Proactive Boundary Management

A recent gift from a friend included a question card deck, and one of the questions was:

What is one of the most valuable lessons you have learned in the past year?

I’d say my biggest lesson of this year was to more deeply understand the relationship between intelligent boundary management and investing in deep and meaningful connections with people.

I had understood the importance of saying a firm “no” to partial matches as they arise. It’s necessary to reserve space to say “yes” to those really aligned opportunities, and I can’t do that if I’m caught up fussing with partial matches.

It’s been helpful to see partial matches as tests that I need to pass (by intelligently declining them). I know full well that the most aligned opportunities probably won’t be visible at all till I decline any partial matches that may still be tempting me. This has helped me grow into a person who feels less and less tempted by partial matches and mismatches.

Settling for less doesn’t make me happy, and it doesn’t work well for other people either. We thrive when we keep our standards high. It’s easier to enjoy abundance when we’re very clear about what we want and why.

This year showed me how important it is to do some proactive boundary management now and then. Instead of handling issues on a case by case basis, sometimes we gain enough clarity to do a more involved house cleaning.

One of the big ones I did this year was to purge Trump supporters from my life and work. I realized that their reasons and excuses for such support didn’t matter to me. I could make this evaluation based entirely on their words and actions and impacts. If someone expressed support for the current administration, that alone was more than enough to make us mismatches. It become obvious that I was never going to feel aligned with maintaining relationships with such people, even if they wanted to stay connected.

This wasn’t particularly complicated. There are zero Trump supporters that I feel aligned with enough to feel good about investing in a relationship together, personally or professionally. At best I can tolerate them, but that isn’t good enough. I don’t want to fill my social life with people I’m tolerating.

So this was an interesting invitation of sorts. Other misalignments can be complicated or ambiguous, but this one was super clear, so I went with it and cleaned house as best I could.

Even when there were misaligned situations that I initially had to resolve reactively, I paused afterwards to reflect on why those situations arose and how I could proactively prevent similar issues by making some adjustments. One example was shared in the post about admin baiting, which hasn’t been a problem in the months since I wrote that piece.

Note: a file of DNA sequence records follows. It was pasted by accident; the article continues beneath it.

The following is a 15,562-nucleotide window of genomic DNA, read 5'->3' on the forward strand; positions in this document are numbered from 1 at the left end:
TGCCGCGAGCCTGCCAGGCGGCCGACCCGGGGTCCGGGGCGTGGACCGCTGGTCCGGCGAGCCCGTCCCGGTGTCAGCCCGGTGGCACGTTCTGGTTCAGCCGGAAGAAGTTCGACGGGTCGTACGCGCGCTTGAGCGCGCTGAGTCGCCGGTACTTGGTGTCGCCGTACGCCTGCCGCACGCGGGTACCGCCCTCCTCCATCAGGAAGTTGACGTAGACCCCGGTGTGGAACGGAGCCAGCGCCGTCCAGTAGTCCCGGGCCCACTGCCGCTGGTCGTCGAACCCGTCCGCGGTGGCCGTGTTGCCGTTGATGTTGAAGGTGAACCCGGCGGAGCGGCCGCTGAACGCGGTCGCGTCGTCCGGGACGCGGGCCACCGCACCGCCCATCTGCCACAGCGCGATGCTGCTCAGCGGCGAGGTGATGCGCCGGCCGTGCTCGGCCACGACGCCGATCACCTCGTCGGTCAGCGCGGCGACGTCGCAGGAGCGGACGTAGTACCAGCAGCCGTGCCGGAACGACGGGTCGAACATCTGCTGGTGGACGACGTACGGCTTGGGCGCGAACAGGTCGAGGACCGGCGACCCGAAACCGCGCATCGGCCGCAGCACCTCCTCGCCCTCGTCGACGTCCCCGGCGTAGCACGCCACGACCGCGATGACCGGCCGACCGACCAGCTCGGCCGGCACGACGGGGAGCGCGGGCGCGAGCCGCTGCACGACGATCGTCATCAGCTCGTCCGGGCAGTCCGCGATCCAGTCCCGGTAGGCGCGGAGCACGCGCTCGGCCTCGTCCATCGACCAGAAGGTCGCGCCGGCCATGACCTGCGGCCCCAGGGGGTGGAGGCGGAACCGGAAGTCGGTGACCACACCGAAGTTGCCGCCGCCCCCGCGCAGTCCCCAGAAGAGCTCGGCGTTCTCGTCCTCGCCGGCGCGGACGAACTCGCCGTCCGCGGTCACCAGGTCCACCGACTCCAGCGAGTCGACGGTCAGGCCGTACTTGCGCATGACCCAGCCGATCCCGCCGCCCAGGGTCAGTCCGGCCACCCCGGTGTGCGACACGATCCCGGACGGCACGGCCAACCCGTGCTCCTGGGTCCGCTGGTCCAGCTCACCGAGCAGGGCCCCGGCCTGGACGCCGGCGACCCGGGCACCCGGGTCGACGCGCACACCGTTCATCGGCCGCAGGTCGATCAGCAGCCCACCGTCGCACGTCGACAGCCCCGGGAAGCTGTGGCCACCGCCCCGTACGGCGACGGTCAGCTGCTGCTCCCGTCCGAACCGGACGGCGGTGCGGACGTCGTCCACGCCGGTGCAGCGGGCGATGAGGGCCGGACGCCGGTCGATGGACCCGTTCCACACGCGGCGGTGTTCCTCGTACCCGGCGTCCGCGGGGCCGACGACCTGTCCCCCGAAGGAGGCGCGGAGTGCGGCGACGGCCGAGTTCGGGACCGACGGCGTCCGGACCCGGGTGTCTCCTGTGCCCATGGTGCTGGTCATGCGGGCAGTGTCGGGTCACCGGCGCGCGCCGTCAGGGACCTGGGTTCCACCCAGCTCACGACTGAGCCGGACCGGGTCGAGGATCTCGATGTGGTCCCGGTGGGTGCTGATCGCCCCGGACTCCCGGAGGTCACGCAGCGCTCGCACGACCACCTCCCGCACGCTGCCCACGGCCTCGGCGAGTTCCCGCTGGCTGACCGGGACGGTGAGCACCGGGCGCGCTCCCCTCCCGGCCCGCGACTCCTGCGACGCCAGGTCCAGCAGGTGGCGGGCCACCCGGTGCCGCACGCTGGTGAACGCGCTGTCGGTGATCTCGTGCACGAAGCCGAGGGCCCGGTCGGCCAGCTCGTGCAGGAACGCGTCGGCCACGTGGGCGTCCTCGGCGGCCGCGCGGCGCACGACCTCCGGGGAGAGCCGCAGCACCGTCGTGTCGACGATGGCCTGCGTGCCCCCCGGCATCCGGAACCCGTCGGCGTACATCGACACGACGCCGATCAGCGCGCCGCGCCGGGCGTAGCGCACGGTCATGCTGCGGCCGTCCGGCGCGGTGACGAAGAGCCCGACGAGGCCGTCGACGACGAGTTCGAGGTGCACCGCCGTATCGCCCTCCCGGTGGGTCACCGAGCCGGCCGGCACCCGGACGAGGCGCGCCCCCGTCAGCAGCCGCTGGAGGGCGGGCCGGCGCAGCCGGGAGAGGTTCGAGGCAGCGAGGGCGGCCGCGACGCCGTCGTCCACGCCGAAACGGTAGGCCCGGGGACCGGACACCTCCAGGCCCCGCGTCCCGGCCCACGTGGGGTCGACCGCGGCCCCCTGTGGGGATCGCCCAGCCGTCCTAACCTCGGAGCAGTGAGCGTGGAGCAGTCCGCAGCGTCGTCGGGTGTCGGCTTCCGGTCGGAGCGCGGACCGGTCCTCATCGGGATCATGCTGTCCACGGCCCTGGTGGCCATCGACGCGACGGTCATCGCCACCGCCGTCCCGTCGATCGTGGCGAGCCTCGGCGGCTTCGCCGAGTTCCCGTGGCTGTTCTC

What I didn’t expect was just how much this more proactive approach would resolve and transform some social heaviness I felt earlier in the year.

Presently I feel a special kind of lightness, ease, and flow with respect to my social life. I feel more interested in people, and I enjoy connecting with them so much more (even if it’s all online still).

I think this is largely because I feel more committed to protecting my social space against intrusion from nutters and other misalignments. I had some friends I really didn’t know as well as I thought I did, and I realized that I didn’t want to consider them friends anymore. I had lost too much respect for them. Maybe that respect was too easily granted to begin with.

Since we can’t have meaningful relationships with all of the billions of people on earth, we’re always going to be limited to a small social bubble consisting of dozens of people that we could potentially get to know very well… maybe hundreds if we really push ourselves. While we can serve a lot more people, such as through business, we can only truly invest in a much smaller number on a personal level.

I feel like I’ve freed up (or somehow generated) some extra capacity and desire to invest in people close to me. This isn’t from opening myself up to love for all or anything like that. While I can still feel a connection to all people based in unconditional love, I can’t invest my time, energy, and attention in all people, so I have to be way more selective there.

I think some people have been picking up on these energy shifts in me since I’ve been observing more positive outreach from people, especially people who’ve been going through similar house cleanings this year.

I feel this year has made me more attuned to the differences between compatible and incompatible social connections. With the most compatible connections, we energize each other. We amplify each other’s energy.

This has been a draining year for a lot of people. It’s not just COVID that’s causing that. I think it has a lot to do with the social misalignments that have been exposed by our different responses to the health and political situations in the world.

What response did you choose for dealing with exposed misalignments? How has that worked for you?

And moreover, what was your most valuable lesson of the year?

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Steve Pavlina

Steve Pavlina is an American self-help author, motivational speaker and entrepreneur. He is the author of the web site and the book Personal Development for Smart People.

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